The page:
Limits...
The interrelationship of helicase and nuclease domains during DNA translocation by the molecular motor EcoR124I.

Sisáková E, Weiserová M, Dekker C, Seidel R, Szczelkun MD - J. Mol. Biol. (2008)

Bottom Line: We found that nuclease mutations can have multiple effects on DNA translocation despite being distinct from the helicase domain.In addition to reductions in DNA cleavage activity, we also observed decreased translocation and ATPase rates, different enzyme populations with different characteristic translocation rates, a tendency to stall during initiation and altered HsdR turnover dynamics.The significance of these observations to our understanding of domain interactions in molecular machines is discussed.

View Article: PubMed Central - PubMed

Affiliation: Institute of Microbiology, v.v.i., Academy of Sciences of the Czech Republic, Prague, Czech Republic.

ABSTRACT
The type I restriction-modification enzyme EcoR124I comprises three subunits with the stoichiometry HsdR2/HsdM2/HsdS1. The HsdR subunits are archetypical examples of the fusion between nuclease and helicase domains into a single polypeptide, a linkage that is found in a great many other DNA processing enzymes. To explore the interrelationship between these physically linked domains, we examined the DNA translocation properties of EcoR124I complexes in which the HsdR subunits had been mutated in the RecB-like nuclease motif II or III. We found that nuclease mutations can have multiple effects on DNA translocation despite being distinct from the helicase domain. In addition to reductions in DNA cleavage activity, we also observed decreased translocation and ATPase rates, different enzyme populations with different characteristic translocation rates, a tendency to stall during initiation and altered HsdR turnover dynamics. The significance of these observations to our understanding of domain interactions in molecular machines is discussed.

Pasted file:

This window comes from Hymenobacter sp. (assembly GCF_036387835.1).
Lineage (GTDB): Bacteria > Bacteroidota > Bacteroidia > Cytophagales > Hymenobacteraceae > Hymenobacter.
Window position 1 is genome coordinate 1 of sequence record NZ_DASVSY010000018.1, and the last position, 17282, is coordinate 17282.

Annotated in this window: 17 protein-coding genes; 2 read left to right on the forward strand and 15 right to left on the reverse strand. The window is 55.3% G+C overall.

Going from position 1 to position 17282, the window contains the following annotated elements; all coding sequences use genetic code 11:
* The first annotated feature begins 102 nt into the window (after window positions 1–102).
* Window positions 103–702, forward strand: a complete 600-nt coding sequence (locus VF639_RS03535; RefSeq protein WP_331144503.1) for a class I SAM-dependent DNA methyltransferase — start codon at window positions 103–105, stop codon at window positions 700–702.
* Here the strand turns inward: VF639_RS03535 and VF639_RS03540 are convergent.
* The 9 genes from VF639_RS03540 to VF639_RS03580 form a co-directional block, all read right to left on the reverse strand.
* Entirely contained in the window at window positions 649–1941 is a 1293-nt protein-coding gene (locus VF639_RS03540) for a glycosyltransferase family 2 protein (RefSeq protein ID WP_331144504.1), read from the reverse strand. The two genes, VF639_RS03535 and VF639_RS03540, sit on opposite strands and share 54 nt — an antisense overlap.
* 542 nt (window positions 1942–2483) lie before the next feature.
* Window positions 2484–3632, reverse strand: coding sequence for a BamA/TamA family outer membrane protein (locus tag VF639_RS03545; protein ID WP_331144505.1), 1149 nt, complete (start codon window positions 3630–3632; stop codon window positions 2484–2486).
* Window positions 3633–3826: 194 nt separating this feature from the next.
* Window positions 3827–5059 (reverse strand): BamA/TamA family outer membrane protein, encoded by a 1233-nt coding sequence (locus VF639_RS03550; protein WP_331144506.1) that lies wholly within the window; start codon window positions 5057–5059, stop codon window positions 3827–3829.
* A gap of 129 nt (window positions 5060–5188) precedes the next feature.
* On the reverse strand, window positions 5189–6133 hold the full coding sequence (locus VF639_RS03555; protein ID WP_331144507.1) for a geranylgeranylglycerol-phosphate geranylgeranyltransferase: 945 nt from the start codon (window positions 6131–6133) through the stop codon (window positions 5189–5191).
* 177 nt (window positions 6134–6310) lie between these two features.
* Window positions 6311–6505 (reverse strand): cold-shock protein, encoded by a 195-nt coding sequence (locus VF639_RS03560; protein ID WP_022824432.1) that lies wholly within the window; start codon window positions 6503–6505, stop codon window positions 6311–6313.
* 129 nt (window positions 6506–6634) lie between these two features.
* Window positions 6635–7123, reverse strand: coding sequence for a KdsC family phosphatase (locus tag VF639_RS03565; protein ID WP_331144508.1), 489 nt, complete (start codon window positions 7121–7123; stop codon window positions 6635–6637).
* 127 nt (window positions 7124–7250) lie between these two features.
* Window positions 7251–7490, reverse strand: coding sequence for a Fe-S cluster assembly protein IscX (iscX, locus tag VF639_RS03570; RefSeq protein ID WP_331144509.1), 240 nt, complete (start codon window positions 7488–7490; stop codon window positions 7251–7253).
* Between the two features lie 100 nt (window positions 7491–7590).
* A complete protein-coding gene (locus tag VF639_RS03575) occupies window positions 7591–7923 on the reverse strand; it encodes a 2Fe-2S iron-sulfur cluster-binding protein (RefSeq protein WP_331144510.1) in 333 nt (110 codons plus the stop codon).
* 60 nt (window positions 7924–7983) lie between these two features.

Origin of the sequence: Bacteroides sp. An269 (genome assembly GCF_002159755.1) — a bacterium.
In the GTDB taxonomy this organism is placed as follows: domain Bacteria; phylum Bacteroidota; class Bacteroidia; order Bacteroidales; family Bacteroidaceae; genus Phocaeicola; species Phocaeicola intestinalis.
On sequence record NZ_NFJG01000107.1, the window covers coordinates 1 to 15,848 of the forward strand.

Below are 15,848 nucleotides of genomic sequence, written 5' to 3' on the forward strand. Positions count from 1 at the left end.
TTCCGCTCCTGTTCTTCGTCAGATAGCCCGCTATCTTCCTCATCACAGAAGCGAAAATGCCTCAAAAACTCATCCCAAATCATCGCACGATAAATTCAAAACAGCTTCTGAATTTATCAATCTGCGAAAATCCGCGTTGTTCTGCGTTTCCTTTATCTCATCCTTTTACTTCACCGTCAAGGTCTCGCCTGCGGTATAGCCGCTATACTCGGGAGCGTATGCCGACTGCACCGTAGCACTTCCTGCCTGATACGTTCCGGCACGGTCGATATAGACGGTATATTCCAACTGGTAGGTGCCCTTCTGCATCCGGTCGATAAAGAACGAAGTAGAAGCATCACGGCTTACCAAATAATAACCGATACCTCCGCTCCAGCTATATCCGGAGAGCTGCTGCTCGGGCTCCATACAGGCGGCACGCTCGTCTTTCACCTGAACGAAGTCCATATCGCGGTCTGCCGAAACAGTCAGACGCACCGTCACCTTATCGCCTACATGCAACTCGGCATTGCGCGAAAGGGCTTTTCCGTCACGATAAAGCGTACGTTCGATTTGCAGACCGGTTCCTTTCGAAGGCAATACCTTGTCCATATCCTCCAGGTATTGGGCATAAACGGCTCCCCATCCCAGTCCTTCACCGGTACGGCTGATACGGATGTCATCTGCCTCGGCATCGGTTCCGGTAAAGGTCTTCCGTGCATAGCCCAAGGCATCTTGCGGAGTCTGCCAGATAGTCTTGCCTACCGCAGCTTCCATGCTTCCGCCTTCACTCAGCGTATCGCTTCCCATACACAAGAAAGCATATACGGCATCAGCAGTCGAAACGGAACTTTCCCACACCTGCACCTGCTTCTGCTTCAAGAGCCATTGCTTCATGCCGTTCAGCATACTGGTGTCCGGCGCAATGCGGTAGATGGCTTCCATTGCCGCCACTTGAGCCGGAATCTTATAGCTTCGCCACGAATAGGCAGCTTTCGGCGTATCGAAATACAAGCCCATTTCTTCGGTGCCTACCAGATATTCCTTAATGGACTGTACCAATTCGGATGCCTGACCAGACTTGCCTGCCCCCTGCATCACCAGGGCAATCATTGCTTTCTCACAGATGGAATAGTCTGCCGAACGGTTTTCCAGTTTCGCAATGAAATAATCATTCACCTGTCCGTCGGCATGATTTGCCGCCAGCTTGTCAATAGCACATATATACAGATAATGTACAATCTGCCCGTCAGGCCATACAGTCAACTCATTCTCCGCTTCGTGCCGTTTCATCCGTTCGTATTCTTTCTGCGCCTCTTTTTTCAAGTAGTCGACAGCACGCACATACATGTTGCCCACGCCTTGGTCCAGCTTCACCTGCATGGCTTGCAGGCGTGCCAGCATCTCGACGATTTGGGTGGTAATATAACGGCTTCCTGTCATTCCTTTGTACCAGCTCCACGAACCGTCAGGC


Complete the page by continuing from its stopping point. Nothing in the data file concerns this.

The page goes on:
Show MeSH

Related in: MedlinePlus

DNA cleavage activity of motif II and III nuclease mutants of EcoR124I. (a) Comparison of cleavage end points of WT and mutant HsdR subunits. Agarose gel electrophoresis was used to analyse the single-site substrate pCFD30 that was incubated for 5 min at 37 °C with saturating amounts of MTase (20 nM) and HsdR (160 nM) in the presence of 4 mM ATP (Materials and Methods). CCC is covalently closed circular DNA (substrate), OC is open circle DNA (product cut in one strand) and FLL is full-length linear DNA (product cut in both strands). (b and c) Comparison of the cleavage time course for WT HsdR (b) and E165D HsdR (c) at 25 °C. pMDS27.3 and saturating MTase (40 nM) and HsdR (100 nM) were preincubated, and the reaction was initiated by the addition of ATP to 4 mM. Samples were removed at the time points indicated and immediately quenched. The DNA substrate and products were then separated by agarose gel electrophoresis and quantified by scintillation counting (Materials and Methods). The different relative mobilities of the FLL fragments reflect different running conditions for each gel (i.e., different values in V cm− 1). DNA dimers are a minor contaminant in our plasmid preparations. (d) Fitting of the CCC data from WT (b), E165D (c) and E165A (data not shown) using Eq. (1) as described in Materials and Methods. The fitted parameters are given in Table 2. Under our reaction conditions, DNA cleavage by EcoR124I never goes to completion because of a background inhibition activity that competes with the translocation/cleavage process. Regardless of the observed cleavage rates, very little change in the relative levels of the species is observed beyond ∼ 5–10 min. This has been noted previously with EcoR124I using both WT enzyme and QxxxY motif mutants8 and has also been observed with EcoKI, but not with EcoAI (F. Peske, unpublished observations). The effect appears to be dependent on changes to the DNA that make it resistant and is not dependent on inhibition of the protein. However, the exact nature of the inhibition of DNA cleavage is unclear and is currently still under investigation (F. Peske, unpublished observations).
© Copyright Policy
Related In: Results  -  Collection

License
getmorefigures.php?uid=PMC2602864&req=5